Integrating Design and Behavioural Insights to increase the take-up of an education savings program for Canadians living in low income

The Canada Learning Bond, a government education savings program providing a financial incentive to low income Canadians, turned to behavioural insights (BI) to tackle persistent low take-up. Following unsuccessful BI trials based on academic literature and expertise, we turned to Design. In a Government of Canada first, combining lessons learned from human centred design processes including stories from citizens and BI we developed outreach that significantly improved the take-up of the Bond.

Innovation Summary

Innovation Overview

The Canada Learning Bond (CLB) is a financial incentive administered by Employment and Social Development Canada (ESDC) to encourage parents living on a low income to save for their children’s post-secondary education in Registered Education Savings Plans (RESPs). As of 2015, only 1 in 3 eligible children had received the CLB. Today, approximately 2 million children are eligible to receive the CLB. ESDC is running a program of research including iterative randomized controlled trials (RCTs) and qualitative design thinking approaches to understand the issue at greater depth and increase CLB take-up.

In 2016 ESDC conducted its first Behavioural Insights (BI) based RCT trial looking to increase the take up of the CLB through a promotional mailing to eligible families. The design of the letters was based on the latest and most relevant BI literature and was also peer reviewed by academics. Results from the trail were underwhelming. Though we were able to successfully conduct a RCT internal to government (a rare feat), many of the test letters statistically reduced take-up of the CLB when compared the standard letter used by the program in past outreach. The results suggested that the existing literature was insufficient to develop solutions to increase savings behaviours among Canadians living in low income.

In order to better understand the educational and financial decision-making of families living in low income we launched a Design project. Combining qualitative findings from a Design project to a quantitative BI project was a first for the Government of Canada. We engaged with 146 individuals through Interviews, workshops and ethnographic observations of service interactions. We engaged with parents and children (including Indigenous and rural populations), teachers, RESP providers, interdisciplinary stakeholders across government and community-based organizations. Iteratively co-creating research tools with our clients and other stakeholders ensured thorough qualitative data collection.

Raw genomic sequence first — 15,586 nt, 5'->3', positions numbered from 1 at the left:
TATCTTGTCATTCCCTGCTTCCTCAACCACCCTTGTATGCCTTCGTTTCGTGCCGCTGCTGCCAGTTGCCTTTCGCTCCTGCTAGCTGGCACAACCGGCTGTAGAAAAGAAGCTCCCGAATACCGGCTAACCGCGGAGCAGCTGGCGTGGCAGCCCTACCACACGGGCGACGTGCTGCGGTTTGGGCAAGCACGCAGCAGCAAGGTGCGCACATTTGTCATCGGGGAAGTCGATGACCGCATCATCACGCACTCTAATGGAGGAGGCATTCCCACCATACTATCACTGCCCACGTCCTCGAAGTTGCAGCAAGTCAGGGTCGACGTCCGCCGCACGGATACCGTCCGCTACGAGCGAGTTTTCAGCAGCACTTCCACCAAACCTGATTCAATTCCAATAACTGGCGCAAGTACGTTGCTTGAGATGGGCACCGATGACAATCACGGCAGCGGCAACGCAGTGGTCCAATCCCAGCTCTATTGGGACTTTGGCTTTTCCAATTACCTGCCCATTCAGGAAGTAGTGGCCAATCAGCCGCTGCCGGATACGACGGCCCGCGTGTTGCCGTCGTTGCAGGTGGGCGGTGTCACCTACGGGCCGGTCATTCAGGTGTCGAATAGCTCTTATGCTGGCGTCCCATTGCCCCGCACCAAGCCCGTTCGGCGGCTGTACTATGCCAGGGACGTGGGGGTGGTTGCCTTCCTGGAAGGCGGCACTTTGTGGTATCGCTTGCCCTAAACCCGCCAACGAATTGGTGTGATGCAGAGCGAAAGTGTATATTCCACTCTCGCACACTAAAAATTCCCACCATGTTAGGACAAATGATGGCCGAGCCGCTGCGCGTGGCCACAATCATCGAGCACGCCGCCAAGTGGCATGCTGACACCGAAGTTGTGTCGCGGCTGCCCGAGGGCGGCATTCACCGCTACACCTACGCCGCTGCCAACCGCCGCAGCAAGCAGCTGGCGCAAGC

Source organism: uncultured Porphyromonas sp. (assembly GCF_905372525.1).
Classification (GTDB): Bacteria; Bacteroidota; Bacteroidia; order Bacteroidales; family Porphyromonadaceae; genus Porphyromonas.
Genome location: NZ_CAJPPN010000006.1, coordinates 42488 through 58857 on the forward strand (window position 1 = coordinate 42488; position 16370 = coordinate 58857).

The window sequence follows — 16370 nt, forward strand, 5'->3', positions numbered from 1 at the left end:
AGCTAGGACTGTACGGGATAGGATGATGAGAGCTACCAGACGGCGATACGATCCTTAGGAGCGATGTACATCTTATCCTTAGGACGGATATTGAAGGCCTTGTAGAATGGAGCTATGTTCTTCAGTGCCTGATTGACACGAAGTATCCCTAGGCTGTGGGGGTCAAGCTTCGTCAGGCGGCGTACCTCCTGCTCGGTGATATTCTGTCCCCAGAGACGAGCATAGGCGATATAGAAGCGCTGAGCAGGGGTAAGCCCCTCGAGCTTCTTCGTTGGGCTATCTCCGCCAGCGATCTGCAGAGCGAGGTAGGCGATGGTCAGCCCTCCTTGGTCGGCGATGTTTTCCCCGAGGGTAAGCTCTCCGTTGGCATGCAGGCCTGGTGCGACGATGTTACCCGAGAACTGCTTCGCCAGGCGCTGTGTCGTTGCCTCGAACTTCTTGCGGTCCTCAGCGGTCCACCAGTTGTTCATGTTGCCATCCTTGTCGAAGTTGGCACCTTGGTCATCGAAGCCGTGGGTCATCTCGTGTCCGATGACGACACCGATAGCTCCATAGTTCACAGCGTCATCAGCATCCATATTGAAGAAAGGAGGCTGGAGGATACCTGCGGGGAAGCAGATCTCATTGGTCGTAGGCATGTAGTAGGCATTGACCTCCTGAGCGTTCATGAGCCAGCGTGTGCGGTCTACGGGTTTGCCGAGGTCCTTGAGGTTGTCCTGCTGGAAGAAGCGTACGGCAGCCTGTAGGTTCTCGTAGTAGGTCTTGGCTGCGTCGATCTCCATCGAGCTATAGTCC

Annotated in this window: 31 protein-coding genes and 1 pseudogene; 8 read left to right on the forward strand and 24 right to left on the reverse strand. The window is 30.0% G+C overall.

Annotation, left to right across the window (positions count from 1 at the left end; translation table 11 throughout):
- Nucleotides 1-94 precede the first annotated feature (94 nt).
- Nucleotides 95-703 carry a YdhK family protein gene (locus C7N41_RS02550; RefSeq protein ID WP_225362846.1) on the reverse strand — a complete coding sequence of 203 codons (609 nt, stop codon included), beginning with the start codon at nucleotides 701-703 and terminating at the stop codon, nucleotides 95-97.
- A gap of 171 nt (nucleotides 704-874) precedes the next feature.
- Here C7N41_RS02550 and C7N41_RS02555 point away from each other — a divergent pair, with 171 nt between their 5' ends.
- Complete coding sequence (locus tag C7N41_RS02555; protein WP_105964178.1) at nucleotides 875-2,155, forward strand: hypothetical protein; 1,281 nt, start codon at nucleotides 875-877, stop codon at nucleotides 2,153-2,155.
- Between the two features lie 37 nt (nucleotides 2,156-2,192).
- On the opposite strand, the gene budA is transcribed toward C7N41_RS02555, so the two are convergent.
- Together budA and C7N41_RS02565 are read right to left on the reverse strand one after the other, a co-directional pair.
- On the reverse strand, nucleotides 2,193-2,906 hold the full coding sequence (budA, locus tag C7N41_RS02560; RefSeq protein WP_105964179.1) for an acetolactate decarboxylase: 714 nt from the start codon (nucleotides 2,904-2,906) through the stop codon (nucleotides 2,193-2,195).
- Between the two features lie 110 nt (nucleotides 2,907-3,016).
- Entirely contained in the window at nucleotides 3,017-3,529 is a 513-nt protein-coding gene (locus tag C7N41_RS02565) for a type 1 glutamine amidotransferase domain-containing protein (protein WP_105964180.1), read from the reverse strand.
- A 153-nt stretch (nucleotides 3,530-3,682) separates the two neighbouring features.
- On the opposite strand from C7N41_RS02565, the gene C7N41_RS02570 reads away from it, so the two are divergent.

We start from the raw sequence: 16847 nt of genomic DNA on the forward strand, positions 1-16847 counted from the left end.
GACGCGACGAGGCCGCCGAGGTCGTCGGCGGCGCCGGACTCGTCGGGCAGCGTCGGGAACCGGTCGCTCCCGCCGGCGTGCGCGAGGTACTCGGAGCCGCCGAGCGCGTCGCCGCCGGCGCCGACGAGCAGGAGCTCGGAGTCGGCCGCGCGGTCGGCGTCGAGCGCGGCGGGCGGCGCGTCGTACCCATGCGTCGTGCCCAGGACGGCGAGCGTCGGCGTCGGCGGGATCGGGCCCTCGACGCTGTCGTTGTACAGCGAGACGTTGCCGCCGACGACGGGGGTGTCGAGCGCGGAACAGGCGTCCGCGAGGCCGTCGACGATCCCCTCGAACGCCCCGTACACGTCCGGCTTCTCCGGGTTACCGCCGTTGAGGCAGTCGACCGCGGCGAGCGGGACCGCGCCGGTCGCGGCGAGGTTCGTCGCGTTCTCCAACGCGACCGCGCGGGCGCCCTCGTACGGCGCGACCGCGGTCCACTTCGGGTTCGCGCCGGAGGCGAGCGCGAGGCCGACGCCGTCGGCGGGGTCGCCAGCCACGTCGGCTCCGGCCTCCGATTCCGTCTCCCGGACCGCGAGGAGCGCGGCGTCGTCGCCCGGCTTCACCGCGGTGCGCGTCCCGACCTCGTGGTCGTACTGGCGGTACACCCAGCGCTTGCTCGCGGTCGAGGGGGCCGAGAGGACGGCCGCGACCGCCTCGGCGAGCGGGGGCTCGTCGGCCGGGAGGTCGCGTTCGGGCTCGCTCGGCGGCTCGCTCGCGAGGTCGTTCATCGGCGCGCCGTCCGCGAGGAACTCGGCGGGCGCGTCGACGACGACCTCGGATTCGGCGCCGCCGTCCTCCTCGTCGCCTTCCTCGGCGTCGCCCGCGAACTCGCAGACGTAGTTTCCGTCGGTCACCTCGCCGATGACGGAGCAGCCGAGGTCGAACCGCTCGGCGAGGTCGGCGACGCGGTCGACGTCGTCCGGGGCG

We were then able to design letters based on findings and insights from qualitative field research. Through this research numerous insights were gathered, including the ones outlined below. These insights/observations were translated into letter interventions which were tested in the trial to evaluate their effectiveness. For example:

Observation from qualitative research → lead to → Intervention/Hypothesis tested in the letters

Uncertain information in the letter (e.g., minimum or maximum CLB amounts that the child may receive) were highlighted by citizens as the most confusing parts of the letter. Moreover, older children are eligible for higher CLB amounts which they can claim retroactively (although most parents did not know about this). → lead to → Customizing the letter by presenting the exact amount of money that the child is eligible for (to date) could reduce confusion and increase CLB take-up.

An emphasis on ‘savings’ does not resonate well with all families living on a low income, as some may feel that they cannot afford to save. → lead to → Reducing the emphasis on savings in the letter could increase CLB take-up.

In order to test these insights, we developed a RCT targeting over 140,000 eligible children aged 12-13. Our previous trial found that this cohort, the oldest of eligible children, were also the least likely to sign up for the bond.

The findings from the trial were very positive. The letter which combined a the two insights described above improved the take-up of the CLB by 55% compared the standard letter (8.8% vs 5.7% take-up respectively). In practical terms, if we sent 10,000 standard letters we would expect 573 beneficiaries to sign up for the CLB. Combined, these families would receive $570,000 in education savings from the government. If instead we sent the letter informed by BI as well as the Design project, 878 beneficiaries would sign up. Combined, these families would receive $978,000 in education savings from the government.

The findings from this innovation have been implemented into the CLB communications and are now being received by eligible children.

The design project also provided a number of other insights that will be tested with other populations of CLB eligible children through RCTs.

Given the success of this mixed methods approach, we are considering it for a number of new challenges faced by the department.

Innovation Description

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Year: 2018
Level of government: National/Federal government


  • Diffusing Lessons - using what was learnt to inform other projects and understanding how the innovation can be applied in other ways

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